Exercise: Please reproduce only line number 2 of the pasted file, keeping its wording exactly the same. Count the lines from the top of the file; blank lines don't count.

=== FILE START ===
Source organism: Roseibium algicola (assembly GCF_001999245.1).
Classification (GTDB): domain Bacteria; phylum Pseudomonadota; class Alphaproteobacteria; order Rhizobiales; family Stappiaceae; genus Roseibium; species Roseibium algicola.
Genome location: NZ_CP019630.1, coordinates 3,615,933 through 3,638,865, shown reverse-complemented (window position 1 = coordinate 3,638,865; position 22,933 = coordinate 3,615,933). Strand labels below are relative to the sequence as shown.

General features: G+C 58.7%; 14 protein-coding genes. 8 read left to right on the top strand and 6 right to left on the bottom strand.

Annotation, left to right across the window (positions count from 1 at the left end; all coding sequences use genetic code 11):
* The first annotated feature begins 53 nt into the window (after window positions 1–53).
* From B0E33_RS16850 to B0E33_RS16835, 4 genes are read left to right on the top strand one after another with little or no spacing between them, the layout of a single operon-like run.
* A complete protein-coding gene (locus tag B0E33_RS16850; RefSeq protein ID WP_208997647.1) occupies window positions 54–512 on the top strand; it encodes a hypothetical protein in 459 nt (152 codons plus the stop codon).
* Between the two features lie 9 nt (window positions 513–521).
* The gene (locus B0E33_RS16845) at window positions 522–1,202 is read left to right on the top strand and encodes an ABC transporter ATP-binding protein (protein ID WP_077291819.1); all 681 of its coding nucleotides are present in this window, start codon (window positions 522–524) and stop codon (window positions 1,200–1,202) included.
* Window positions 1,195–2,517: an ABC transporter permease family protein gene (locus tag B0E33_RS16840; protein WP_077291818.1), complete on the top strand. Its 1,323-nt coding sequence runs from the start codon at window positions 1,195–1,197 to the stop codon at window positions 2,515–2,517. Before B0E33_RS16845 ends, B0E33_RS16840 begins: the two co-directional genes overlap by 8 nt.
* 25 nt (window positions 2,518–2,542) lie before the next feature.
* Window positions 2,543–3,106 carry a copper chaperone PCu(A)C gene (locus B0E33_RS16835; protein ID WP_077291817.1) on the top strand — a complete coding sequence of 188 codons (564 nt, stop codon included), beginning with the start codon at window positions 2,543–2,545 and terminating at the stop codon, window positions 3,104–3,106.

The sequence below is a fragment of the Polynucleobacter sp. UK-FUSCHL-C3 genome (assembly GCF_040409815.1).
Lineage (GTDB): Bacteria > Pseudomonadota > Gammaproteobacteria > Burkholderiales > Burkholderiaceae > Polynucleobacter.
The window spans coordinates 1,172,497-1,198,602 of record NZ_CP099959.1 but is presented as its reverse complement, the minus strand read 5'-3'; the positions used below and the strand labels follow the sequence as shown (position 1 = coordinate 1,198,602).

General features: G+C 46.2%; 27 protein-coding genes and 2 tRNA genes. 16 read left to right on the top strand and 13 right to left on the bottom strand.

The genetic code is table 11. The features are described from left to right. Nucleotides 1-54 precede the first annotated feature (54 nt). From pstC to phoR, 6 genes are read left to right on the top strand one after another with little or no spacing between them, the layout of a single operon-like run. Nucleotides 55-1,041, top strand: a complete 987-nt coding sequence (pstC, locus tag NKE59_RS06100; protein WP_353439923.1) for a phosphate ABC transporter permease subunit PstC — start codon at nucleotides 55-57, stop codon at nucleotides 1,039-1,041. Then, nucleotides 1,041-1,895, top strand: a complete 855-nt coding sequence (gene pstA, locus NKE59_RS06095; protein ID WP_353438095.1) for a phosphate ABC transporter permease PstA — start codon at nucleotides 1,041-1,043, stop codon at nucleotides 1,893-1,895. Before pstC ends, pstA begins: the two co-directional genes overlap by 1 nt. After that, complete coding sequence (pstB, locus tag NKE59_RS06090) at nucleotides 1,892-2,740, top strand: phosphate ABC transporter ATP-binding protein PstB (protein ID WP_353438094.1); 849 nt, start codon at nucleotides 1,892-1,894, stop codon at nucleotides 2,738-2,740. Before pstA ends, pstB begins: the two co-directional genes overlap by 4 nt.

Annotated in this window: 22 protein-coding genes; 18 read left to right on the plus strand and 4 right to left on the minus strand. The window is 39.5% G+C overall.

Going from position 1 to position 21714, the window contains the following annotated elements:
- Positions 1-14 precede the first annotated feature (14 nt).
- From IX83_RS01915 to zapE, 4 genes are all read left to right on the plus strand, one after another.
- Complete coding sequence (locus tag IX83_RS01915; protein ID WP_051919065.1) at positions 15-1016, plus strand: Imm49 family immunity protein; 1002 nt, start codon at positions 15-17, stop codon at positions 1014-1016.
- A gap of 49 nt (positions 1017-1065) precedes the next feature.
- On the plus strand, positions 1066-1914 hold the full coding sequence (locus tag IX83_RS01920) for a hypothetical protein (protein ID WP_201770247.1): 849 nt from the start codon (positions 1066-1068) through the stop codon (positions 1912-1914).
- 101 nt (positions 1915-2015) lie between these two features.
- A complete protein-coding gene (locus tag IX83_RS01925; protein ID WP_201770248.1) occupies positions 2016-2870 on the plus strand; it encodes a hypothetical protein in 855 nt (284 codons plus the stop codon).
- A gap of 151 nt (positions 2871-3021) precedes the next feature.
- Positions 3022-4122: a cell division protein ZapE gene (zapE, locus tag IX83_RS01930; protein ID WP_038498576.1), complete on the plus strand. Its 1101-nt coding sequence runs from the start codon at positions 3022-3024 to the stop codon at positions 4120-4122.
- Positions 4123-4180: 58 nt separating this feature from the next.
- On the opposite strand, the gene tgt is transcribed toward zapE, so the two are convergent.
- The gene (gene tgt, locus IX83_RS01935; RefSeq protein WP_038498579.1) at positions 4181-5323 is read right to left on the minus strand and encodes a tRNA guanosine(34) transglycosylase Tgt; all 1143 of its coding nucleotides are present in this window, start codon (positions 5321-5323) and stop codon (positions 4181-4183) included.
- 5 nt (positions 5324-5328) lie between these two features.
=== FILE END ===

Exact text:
Classification (GTDB): domain Bacteria; phylum Pseudomonadota; class Alphaproteobacteria; order Rhizobiales; family Stappiaceae; genus Roseibium; species Roseibium algicola.